Today we’d like to introduce you to Gabriel Cardenas.
Thanks for sharing your story with us Gabriel. So, let’s start at the beginning and we can move on from there.
I started as a kid. I got into drawing simple things like cartoons on TV. I took art classes in Middle school and my parents let me paint on the walls. I was surrounded my political movements for liberation. I used my art to talk about movements for social justice and was aware of freedom struggles in high school. In college I transferred to UCSB and started making art there in the art department. I was one of the only brown skinned art students in the courses. My cultural artwork filled with political activism took people by surprise and made many uncomfortable. I began painting murals and participating in live art paintings during university events revolving around student activism, Black lives matter movements, Ayotzinapa, cultural events and art and education events. I was fortunate to be involved in political student movements that connected me with many others who believed in similar struggles. Along the way, I was contracted to paint and began painting murals with local schools and programs like Casa de la Raza and the City of Santa Barbara. I taught youth how to paint murals and educated individuals on mesoamerican indigenous knowledge. This also started unraveling in 2014.
Fast forward to 2017, and I moved to Northridge where I received my Masters in Chicana/o art from CSUN. I applied my knowledge of Chicana/o art and did my own original research of visual art and farmworker struggles in our communities. At Northridge, I participated in mural paintings and painted two murals at CSUN with the Africana studies department. I also painted for events such as Dia de los Muertxs at CSUN and participated in painting murals in Lincoln Heights. I did more live painting with Collective Lifestyle out of Reseda and participated in gallery show at 11:11 Gallery. My time at Northridge has been amazing since I have been able to teach about Chicana/o art as a social movement along with the multiple local live painting events. The art I continue to create and publish is about resistance to unjust political systems. it’s to educate the masses about social struggles for liberation and equity.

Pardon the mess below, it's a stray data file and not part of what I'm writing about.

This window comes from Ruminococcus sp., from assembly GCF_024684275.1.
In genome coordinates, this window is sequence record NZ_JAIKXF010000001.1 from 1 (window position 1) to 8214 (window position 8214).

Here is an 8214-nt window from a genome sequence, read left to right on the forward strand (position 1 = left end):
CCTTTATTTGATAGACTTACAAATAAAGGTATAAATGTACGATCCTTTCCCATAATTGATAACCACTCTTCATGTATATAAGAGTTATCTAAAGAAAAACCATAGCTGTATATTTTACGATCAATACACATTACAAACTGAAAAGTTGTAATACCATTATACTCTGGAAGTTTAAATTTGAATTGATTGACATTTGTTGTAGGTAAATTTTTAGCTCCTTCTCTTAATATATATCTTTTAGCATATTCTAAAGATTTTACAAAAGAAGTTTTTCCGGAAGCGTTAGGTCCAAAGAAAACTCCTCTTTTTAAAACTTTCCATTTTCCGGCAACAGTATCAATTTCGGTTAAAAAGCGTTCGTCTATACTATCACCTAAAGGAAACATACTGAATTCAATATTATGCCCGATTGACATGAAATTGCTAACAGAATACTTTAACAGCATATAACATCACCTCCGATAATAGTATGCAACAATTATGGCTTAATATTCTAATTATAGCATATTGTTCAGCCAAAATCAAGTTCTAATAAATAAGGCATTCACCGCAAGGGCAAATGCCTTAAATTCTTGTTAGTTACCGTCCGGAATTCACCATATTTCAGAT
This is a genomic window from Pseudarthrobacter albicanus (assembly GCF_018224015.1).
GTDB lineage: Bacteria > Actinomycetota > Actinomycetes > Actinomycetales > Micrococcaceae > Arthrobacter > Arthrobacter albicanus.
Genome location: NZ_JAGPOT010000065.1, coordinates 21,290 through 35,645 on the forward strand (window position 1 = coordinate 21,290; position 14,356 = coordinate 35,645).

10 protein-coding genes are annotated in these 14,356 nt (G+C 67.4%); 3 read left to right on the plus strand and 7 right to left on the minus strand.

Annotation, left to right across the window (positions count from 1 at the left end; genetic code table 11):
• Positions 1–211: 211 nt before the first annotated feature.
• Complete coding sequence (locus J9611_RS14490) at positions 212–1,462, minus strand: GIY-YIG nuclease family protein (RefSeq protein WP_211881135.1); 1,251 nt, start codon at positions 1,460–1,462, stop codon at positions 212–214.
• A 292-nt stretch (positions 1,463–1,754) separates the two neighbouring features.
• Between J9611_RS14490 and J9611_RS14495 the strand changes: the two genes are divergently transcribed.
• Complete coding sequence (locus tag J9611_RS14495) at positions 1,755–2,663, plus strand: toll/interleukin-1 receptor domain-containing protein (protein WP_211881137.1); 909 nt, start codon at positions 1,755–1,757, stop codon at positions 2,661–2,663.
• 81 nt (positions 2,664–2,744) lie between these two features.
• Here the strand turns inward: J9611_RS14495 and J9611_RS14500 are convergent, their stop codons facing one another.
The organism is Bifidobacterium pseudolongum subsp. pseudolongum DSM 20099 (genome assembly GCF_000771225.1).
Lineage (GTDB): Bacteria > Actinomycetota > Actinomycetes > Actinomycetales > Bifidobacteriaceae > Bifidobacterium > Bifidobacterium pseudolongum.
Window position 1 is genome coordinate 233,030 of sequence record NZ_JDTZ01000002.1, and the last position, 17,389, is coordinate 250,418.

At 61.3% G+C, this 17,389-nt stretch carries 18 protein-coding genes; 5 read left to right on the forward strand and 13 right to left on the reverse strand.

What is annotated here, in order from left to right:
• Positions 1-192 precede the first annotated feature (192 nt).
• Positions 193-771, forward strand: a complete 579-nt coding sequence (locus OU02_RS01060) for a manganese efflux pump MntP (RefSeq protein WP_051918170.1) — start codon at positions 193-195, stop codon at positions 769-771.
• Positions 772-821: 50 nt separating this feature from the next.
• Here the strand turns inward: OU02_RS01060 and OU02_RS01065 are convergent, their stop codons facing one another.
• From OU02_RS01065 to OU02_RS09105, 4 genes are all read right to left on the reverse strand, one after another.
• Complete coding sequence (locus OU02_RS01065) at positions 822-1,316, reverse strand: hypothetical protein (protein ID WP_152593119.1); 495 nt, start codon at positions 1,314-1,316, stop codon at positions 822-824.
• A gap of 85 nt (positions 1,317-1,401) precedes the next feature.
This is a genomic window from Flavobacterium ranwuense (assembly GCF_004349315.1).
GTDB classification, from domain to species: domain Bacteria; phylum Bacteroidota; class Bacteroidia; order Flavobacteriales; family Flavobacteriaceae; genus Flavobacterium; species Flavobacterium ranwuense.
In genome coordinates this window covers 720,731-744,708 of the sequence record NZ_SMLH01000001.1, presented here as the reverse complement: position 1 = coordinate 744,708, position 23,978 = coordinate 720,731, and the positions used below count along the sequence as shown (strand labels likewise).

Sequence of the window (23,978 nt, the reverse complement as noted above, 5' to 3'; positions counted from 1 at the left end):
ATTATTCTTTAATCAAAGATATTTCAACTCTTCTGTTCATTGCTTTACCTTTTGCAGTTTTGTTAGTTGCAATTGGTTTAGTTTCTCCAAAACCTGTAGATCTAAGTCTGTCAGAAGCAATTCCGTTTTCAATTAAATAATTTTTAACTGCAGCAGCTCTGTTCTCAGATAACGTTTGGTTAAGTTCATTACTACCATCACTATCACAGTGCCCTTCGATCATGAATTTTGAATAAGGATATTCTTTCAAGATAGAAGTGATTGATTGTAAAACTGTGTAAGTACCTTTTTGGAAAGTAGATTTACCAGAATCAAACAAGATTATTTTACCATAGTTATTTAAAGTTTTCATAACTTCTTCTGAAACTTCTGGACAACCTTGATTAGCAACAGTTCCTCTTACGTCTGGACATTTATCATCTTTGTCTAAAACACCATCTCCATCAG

We’re always bombarded by how great it is to pursue your passion, etc – but we’ve spoken with enough people to know that it’s not always easy. Overall, would you say things have been easy for you?
Not really. I have had to struggle economically to make a name or become known so to speak. moving to new areas like the Valley are hard to make an impression or meet people. luckily, I have made good contacts and friends that have connected me with others. this type of community support and community involvement goes a long way. My time and energy have been taken advantage of from certain folks but that’s part of the game I believe. That’s also why visual art can be very expensive. I also recognize that I have had people that do not align or understand my political viewpoints spew negative words and energy my way. I have dealt with these things in my own healing nature but they are not easy to forget. As well, they are important to acknowledge as I and others attempt to pave a forward that created more unity than division.
We’d love to hear more about your work.
I create original art and paint original murals. I get hired to paint murals for people and paintings. I specialize in oil paintings and mural work. People know me for my political art work and for my organizing and social movement action. I am proud of the connections I have made and the people I am able to meet and inspire on a day to day basis. I appreciate that I can share knowledge with my artwork and relate it to past and present struggles for liberation and self-determination. What sets me apart is my work of combining education and visual art in a matter that respects and extends the Chicana/o art movements of yesteryear. I also teach and work with youth painting murals, teaching art classes and ethnic studies/Chicana/o studies classes.
What were you like growing up?
Growing up, I was angry shy upset. I didn’t know why things were the way they were for my family and myself. I was unaware why we didn’t have nice things like friends and why there were strangers in my home. I liked listening to music and drawing cartoons to get away. My parents made me do many chores indoors and outdoors and over time it taught me the meaning of labor and making money. this upbringing made me question society and motivated me to study sociology and how the world work. so that I may learn more about why I grew up the way I did and why others did the way they did.
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